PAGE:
It seems that every company will soon be running their own big data projects, and this raises a problem: if everyone has big data technology, then no one has an advantage. Or so you might think. The solution is for end users to be creative in the way that they think about big data, thereby outsmarting their competitors with interesting and innovative applications of the technology. Here are some ideas for potential projects that go beyond the traditional parameters of big data. They may appeal to early-stage ventures looking for ways to stand out from the competition, as well as offering established businesses with some tasty food for thought.
Retailers always plan seasonally, with different stock and marketing campaigns to fit with the time of year – and the weather. Unfortunately, the British climate is rarely accommodating, and a big order of charcoal, firelighters and barbecue sauce will typically arrive in stores just as the first drops of a washout weekend begin to fall.
Analysing weather patterns and predicting periods of unseasonal weather could enable canny retailers to alter their stock accordingly, reducing wastage and ensuring they have plenty of strawberries, Pimms and ice cream during those freak periods of hot weather in early spring or late autumn.
Network performance analysis
Most organisations with large numbers of customers will already have a big data application in place, usually to analyse and profile users' behaviour so that they increase retention and satisfaction. Telco firms are no exception and where they can gain real value and differentiation could be to use the technology to analyse customers' experience around service and network performance.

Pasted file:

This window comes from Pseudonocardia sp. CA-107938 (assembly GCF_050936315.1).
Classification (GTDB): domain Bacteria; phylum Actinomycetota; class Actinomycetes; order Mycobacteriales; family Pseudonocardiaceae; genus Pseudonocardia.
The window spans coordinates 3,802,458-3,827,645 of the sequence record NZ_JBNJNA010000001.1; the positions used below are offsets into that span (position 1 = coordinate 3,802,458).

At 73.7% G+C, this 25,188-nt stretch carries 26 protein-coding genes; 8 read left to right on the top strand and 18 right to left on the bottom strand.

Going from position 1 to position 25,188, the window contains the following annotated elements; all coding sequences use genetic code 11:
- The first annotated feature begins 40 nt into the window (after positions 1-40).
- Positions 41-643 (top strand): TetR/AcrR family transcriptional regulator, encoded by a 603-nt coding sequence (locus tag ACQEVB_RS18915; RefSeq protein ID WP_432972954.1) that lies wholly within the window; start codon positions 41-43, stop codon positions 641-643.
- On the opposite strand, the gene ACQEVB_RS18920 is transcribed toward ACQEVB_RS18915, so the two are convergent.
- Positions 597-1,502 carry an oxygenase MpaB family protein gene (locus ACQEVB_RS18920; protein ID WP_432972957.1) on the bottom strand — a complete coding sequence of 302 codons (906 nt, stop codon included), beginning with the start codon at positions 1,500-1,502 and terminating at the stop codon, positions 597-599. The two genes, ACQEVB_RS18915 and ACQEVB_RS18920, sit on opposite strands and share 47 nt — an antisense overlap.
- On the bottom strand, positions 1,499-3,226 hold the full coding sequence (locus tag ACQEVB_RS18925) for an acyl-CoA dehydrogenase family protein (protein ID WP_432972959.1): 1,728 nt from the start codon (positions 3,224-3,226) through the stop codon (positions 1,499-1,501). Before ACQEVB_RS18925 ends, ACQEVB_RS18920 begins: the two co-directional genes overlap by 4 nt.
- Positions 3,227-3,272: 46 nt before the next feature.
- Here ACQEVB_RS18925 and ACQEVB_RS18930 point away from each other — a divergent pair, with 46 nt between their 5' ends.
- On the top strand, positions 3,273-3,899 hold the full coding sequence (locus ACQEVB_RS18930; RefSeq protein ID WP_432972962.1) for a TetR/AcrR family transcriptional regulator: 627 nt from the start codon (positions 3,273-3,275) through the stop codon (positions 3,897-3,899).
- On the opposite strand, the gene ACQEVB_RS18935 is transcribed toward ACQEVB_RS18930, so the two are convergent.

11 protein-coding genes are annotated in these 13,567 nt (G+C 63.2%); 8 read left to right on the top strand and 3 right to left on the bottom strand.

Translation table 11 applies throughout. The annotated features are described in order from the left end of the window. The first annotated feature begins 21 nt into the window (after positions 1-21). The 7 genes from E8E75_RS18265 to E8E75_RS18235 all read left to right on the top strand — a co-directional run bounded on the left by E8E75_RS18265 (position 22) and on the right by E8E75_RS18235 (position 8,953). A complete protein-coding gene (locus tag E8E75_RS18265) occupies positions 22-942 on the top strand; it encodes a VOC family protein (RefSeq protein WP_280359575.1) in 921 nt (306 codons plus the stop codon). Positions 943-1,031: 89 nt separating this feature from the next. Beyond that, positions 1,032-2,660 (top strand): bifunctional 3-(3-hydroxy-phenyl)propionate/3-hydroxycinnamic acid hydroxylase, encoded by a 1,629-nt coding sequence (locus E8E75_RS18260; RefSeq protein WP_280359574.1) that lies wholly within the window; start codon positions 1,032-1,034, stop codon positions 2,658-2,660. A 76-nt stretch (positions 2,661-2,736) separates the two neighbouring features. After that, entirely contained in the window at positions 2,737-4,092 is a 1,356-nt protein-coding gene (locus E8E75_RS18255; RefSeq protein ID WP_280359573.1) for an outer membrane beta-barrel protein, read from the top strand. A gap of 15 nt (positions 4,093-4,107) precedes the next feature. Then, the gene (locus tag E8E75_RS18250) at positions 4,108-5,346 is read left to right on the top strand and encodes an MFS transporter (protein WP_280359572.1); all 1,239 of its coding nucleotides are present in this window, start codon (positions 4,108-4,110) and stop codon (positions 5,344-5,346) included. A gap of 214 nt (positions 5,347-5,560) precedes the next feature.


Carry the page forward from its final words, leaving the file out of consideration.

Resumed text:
By analysing customers' communication usage – such as download amounts, connection speeds and the times of day they use the service – telecommunications providers can gain insight into how their service is performing nationally, regionally and even for individual customers. Add unstructured data into the mix – such as any complaints they receive, or comments on blogs or social networks – and they can also gain access to a treasury of information about how their users perceive their services. Armed with accurate metrics and information on consumers' perception, providers will be expertly placed to respond to the needs, demands and complaints of their customers.
Managing fraud applies to both the public and private sector. For example, an insurance company will rely on data to manage claims, whilst within the public sector, insight will be gained to uncover possible benefit fraud at the time of application.
Regardless of sector, mitigating risk is one of the chief goals of many big data projects, whether it's for analysing the market for commercial threats or identifying weaknesses within an organisation's own operations.
Big data can help with fraud prevention by analysing, in real-time, vast quantities of transactions. Combined with automated processes that identify and give an immediate warning about a suspected fraudulent transaction, big data can give powerful protection to financial organisations and other enterprises.
These are just three examples of how big data can be harnessed in different ways. End users will get the most success from the technology not by aping their rivals, but by applying it to new and original situations that are specifically relevant to their business and their strategy. In other words, success depends not on big data technology, but on the specific insight that it provides. Get that right, and businesses will win an advantage over their competitors.
Adrian Simpson is Chief Innovation Officer for the UK and Ireland at enterprise software solutions specialist SAP (opens in new tab). He has been at the company for over 10 years working on the rollout of new technologies.